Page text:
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The Culture We Live In

The Culture We Live In

by Dr. Daniel Rupp on May 09, 2024

The Culture We Live In

The culture we live in has several reasons to be indifferent to the Christian faith. We have to admit that, as Christians, we have failed to live it out. In some ways the world has written us off because we have given it good reason to. Lord, forgive us for that. Then there is also the fact that faith in Jesus just doesn’t make a lot of sense when compared to the world’s logic and reasoning. As a church, we have been thinking through what to pack as we head to the mall location. I know in my head that each of the three things we’ve talked about thus far are good for me – I just don’t necessarily like them.

Humility – a deep dependence on God. I can understand why the world would prefer independence – I kind of do too!  We need to have an outward focus, understood as sacrificially serving people who can’t serve us back. The world would have us try to get ahead personally or solve social issues. Sacrificial service doesn’t really do either of those things so why do it again? Last week, we talked about packing submission. To relate with God in the face of life’s questions instead of just seeking answers from Him like a magic 8 ball. Yes, that’s great, but what about our questions!?

If the faith handed down by our fathers for generations is challenging for me, as a thoroughly committed Christian whose full-time job is to be a pastor – then how could it not be challenging for people that don’t know Jesus at all? Shouldn’t I come up with really good answers for them? Maybe I should list all the apologetical reasons as to why dependence, sacrificial love, and submission are, in fact, good for the soul. If I did that, I’m not sure the world would listen. What then does the world want to hear?

I was reading Psalm 137 with a group of guys this morning. It was written by God’s people who had been removed from the promised land and scattered throughout the world. The folks who originally prayed this psalm were living under the authority of Babylonian captors. As they lived out their days, did their jobs, tried to make a new life in a foreign land – their captors requested something of them, “Sing us some of your songs from Jerusalem.”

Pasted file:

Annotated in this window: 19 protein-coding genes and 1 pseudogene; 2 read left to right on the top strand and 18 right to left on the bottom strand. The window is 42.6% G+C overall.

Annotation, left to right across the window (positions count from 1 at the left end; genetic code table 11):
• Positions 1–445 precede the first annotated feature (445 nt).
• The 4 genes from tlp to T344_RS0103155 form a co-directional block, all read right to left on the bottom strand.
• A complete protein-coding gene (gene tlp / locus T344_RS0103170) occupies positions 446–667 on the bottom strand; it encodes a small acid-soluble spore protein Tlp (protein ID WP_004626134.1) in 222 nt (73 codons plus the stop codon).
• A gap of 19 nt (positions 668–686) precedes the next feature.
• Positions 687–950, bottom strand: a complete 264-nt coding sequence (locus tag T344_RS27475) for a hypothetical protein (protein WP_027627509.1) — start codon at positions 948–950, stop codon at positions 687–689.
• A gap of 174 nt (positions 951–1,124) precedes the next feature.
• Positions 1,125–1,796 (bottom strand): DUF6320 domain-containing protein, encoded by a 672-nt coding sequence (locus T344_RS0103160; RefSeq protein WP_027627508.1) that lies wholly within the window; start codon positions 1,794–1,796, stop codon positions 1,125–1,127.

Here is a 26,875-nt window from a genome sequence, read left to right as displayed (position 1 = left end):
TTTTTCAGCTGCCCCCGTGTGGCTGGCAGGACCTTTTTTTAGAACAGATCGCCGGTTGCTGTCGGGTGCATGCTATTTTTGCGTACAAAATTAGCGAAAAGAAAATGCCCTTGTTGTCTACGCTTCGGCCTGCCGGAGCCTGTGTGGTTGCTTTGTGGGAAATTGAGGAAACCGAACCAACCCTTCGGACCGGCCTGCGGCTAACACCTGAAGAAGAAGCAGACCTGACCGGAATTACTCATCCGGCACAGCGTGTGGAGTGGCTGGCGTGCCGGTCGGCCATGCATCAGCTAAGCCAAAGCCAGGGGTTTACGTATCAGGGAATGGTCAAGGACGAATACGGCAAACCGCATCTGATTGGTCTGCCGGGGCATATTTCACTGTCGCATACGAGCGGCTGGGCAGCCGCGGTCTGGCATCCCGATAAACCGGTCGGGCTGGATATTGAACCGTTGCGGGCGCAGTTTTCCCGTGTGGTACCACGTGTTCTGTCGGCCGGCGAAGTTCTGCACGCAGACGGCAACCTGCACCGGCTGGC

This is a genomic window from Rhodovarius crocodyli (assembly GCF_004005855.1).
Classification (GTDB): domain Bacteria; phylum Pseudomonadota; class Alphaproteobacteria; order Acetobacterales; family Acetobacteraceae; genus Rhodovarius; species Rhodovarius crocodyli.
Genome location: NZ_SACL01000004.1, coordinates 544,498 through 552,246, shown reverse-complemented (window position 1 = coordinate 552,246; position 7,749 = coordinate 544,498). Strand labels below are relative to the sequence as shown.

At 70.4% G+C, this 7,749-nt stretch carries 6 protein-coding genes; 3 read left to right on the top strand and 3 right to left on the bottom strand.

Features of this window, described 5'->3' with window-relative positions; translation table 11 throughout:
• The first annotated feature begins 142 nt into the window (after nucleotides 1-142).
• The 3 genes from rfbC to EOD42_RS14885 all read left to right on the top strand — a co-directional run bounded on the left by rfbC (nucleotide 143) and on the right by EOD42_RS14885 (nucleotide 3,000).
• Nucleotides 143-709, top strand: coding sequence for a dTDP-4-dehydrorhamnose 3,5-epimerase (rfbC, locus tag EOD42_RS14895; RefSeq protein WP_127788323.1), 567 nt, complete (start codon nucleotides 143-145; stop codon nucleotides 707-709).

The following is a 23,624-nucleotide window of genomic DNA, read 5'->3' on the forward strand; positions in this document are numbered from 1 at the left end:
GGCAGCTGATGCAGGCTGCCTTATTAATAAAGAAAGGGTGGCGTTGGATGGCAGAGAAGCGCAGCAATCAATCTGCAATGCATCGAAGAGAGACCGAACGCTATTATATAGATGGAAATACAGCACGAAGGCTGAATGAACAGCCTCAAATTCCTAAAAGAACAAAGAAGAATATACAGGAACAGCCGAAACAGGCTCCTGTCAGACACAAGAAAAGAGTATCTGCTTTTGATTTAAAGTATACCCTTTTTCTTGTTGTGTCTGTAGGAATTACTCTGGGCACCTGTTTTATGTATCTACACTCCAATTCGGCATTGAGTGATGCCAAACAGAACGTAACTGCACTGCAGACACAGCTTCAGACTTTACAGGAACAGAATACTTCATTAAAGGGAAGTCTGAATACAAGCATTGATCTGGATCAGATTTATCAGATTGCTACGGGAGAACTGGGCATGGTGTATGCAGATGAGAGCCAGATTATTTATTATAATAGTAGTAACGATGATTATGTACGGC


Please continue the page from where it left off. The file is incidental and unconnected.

I imagine that, in part, their captors just wanted to be entertained. “Hey, we’d like to hear a song we’ve never heard before. Y’all have to have songs back home, sing one of those for us!” At the same time, as so often happens in the bible and in our own life experience, as God’s people were living out their lives in the midst of the world people around them took notice. The people of Babylon start to note: “These folks live differently.” “They love differently.” “They act differently.” “They don’t think like we think, they don’t worship what we worship.”

Then comes the most important question of all from a non-believer, “Who is it that y’all worship anyway? Sing me one of those songs.” I think what the Babylonians wanted to see was true worship. Worshiping what the world has to offer invariably wears you out and maybe, just maybe, they were hoping there was something better. Someone better to worship.

The Israelites weren’t in the synagogue when the Babylonians took notice of their God. The Babylonians saw them live out their faith in their daily lives and started to ask questions. I wonder what song the Israelites sang in response to their request. I’m no singer, but I can think of verses that lift my soul. What’s a song on your heart that the world needs to hear?  Do you think of your daily life as a string of opportunities for those around you to see Jesus? Don’t forget, when it comes to the people around us who don’t know Christ, your most important acts of worship probably don’t happen on a Sunday morning.


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